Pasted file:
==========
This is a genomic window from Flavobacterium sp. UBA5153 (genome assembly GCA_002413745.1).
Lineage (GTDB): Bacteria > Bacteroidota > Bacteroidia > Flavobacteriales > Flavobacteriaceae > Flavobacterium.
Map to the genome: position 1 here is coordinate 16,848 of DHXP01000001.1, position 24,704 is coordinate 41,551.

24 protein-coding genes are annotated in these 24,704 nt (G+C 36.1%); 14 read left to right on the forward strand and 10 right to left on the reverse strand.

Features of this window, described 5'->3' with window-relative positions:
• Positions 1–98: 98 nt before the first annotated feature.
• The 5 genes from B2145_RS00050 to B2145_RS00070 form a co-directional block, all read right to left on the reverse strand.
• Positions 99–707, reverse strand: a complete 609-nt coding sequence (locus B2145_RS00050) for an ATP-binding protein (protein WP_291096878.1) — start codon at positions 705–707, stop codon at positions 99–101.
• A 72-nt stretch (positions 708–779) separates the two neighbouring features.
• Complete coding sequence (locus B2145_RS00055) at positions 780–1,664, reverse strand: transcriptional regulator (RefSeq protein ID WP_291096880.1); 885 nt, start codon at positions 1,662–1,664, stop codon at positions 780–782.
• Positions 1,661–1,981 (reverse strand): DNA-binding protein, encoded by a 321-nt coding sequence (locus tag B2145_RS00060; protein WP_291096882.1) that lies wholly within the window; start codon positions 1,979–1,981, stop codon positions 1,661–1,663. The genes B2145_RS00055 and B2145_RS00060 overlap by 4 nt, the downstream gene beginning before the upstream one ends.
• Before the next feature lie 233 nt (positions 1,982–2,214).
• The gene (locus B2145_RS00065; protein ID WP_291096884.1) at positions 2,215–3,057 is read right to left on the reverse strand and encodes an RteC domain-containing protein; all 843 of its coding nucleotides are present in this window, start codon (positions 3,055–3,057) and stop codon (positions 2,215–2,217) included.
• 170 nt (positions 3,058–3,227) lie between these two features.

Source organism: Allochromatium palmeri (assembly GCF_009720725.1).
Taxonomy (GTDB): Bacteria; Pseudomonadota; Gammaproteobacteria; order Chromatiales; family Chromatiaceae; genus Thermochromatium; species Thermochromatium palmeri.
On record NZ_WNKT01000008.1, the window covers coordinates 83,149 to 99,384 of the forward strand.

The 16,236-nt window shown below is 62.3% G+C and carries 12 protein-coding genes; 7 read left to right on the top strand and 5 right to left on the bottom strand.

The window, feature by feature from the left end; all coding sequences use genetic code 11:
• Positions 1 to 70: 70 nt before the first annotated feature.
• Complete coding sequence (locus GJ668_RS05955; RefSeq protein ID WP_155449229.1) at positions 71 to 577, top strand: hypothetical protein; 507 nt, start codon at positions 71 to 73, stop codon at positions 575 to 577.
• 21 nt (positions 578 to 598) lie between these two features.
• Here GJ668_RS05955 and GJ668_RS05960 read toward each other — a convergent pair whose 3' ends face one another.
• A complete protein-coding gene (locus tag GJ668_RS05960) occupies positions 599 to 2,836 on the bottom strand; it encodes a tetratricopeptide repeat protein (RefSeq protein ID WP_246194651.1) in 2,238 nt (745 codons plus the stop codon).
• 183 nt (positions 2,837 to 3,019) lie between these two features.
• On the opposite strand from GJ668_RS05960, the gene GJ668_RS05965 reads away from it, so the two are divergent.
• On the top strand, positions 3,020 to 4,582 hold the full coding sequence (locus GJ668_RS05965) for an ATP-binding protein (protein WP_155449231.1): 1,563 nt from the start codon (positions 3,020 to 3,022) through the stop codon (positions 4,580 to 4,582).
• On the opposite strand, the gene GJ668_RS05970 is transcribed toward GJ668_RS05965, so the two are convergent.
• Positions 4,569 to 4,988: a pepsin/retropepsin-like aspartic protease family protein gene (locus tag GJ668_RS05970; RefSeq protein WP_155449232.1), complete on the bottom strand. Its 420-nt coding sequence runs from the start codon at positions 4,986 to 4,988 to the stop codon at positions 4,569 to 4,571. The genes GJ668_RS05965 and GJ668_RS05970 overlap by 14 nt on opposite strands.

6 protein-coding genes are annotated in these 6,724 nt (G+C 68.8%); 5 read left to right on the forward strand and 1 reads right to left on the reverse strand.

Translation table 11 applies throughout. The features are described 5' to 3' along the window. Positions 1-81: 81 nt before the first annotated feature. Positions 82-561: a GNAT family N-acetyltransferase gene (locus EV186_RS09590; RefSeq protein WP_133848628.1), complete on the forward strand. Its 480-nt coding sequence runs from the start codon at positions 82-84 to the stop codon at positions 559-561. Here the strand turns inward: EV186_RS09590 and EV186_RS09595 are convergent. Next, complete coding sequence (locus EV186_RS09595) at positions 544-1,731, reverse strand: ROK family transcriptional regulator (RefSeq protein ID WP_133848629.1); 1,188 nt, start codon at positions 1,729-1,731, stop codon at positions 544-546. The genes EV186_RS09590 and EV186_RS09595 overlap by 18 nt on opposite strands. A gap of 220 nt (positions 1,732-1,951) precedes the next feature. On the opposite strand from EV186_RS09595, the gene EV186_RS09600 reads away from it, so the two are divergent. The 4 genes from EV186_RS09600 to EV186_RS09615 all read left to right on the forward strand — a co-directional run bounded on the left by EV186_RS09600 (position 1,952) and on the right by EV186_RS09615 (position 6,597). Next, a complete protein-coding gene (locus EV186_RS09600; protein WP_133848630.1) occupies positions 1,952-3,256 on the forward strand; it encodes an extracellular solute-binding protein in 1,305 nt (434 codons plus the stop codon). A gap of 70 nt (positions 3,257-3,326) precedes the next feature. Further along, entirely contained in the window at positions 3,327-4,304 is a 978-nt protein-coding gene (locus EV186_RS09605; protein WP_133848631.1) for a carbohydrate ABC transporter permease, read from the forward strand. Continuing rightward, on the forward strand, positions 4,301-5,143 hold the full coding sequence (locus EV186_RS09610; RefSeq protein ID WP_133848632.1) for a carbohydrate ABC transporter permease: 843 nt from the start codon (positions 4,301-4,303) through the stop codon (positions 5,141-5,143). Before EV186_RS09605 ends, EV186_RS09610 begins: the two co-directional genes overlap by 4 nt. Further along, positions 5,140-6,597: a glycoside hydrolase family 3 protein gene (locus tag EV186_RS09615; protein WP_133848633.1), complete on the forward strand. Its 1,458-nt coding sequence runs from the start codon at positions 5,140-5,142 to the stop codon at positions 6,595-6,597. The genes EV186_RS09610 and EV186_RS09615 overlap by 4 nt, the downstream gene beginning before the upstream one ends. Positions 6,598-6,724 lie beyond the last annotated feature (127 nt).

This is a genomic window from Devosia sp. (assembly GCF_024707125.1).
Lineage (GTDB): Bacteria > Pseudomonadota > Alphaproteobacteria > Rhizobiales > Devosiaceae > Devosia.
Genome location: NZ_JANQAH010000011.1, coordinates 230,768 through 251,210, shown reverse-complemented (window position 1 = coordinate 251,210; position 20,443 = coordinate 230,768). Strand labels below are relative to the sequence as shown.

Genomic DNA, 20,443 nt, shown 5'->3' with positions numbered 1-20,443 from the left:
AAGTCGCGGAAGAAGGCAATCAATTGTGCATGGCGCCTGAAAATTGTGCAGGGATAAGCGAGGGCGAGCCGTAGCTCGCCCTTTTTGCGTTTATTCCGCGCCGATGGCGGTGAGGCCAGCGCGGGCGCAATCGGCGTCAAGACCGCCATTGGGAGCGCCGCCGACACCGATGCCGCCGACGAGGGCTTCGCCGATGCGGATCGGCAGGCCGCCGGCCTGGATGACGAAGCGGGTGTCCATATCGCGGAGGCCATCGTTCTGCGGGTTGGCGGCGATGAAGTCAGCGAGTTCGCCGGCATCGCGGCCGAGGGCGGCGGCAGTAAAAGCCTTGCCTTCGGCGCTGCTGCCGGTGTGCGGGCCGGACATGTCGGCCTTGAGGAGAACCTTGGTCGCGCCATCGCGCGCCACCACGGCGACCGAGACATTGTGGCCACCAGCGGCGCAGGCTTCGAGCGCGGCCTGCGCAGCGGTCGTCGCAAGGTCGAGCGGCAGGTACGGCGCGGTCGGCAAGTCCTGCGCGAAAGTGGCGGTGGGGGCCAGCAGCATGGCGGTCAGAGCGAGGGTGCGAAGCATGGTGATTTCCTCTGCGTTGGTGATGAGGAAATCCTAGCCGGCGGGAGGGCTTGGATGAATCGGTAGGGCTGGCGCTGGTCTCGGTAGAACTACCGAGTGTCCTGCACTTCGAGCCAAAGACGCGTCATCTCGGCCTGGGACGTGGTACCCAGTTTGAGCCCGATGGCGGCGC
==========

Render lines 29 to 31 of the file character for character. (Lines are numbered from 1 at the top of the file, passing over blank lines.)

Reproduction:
• Positions 4,569 to 4,988: a pepsin/retropepsin-like aspartic protease family protein gene (locus tag GJ668_RS05970; RefSeq protein WP_155449232.1), complete on the bottom strand. Its 420-nt coding sequence runs from the start codon at positions 4,986 to 4,988 to the stop codon at positions 4,569 to 4,571. The genes GJ668_RS05965 and GJ668_RS05970 overlap by 14 nt on opposite strands.

6 protein-coding genes are annotated in these 6,724 nt (G+C 68.8%); 5 read left to right on the forward strand and 1 reads right to left on the reverse strand.

Translation table 11 applies throughout. The features are described 5' to 3' along the window. Positions 1-81: 81 nt before the first annotated feature. Positions 82-561: a GNAT family N-acetyltransferase gene (locus EV186_RS09590; RefSeq protein WP_133848628.1), complete on the forward strand. Its 480-nt coding sequence runs from the start codon at positions 82-84 to the stop codon at positions 559-561. Here the strand turns inward: EV186_RS09590 and EV186_RS09595 are convergent. Next, complete coding sequence (locus EV186_RS09595) at positions 544-1,731, reverse strand: ROK family transcriptional regulator (RefSeq protein ID WP_133848629.1); 1,188 nt, start codon at positions 1,729-1,731, stop codon at positions 544-546. The genes EV186_RS09590 and EV186_RS09595 overlap by 18 nt on opposite strands. A gap of 220 nt (positions 1,732-1,951) precedes the next feature. On the opposite strand from EV186_RS09595, the gene EV186_RS09600 reads away from it, so the two are divergent. The 4 genes from EV186_RS09600 to EV186_RS09615 all read left to right on the forward strand — a co-directional run bounded on the left by EV186_RS09600 (position 1,952) and on the right by EV186_RS09615 (position 6,597). Next, a complete protein-coding gene (locus EV186_RS09600; protein WP_133848630.1) occupies positions 1,952-3,256 on the forward strand; it encodes an extracellular solute-binding protein in 1,305 nt (434 codons plus the stop codon). A gap of 70 nt (positions 3,257-3,326) precedes the next feature. Further along, entirely contained in the window at positions 3,327-4,304 is a 978-nt protein-coding gene (locus EV186_RS09605; protein WP_133848631.1) for a carbohydrate ABC transporter permease, read from the forward strand. Continuing rightward, on the forward strand, positions 4,301-5,143 hold the full coding sequence (locus EV186_RS09610; RefSeq protein ID WP_133848632.1) for a carbohydrate ABC transporter permease: 843 nt from the start codon (positions 4,301-4,303) through the stop codon (positions 5,141-5,143). Before EV186_RS09605 ends, EV186_RS09610 begins: the two co-directional genes overlap by 4 nt. Further along, positions 5,140-6,597: a glycoside hydrolase family 3 protein gene (locus tag EV186_RS09615; protein WP_133848633.1), complete on the forward strand. Its 1,458-nt coding sequence runs from the start codon at positions 5,140-5,142 to the stop codon at positions 6,595-6,597. The genes EV186_RS09610 and EV186_RS09615 overlap by 4 nt, the downstream gene beginning before the upstream one ends. Positions 6,598-6,724 lie beyond the last annotated feature (127 nt).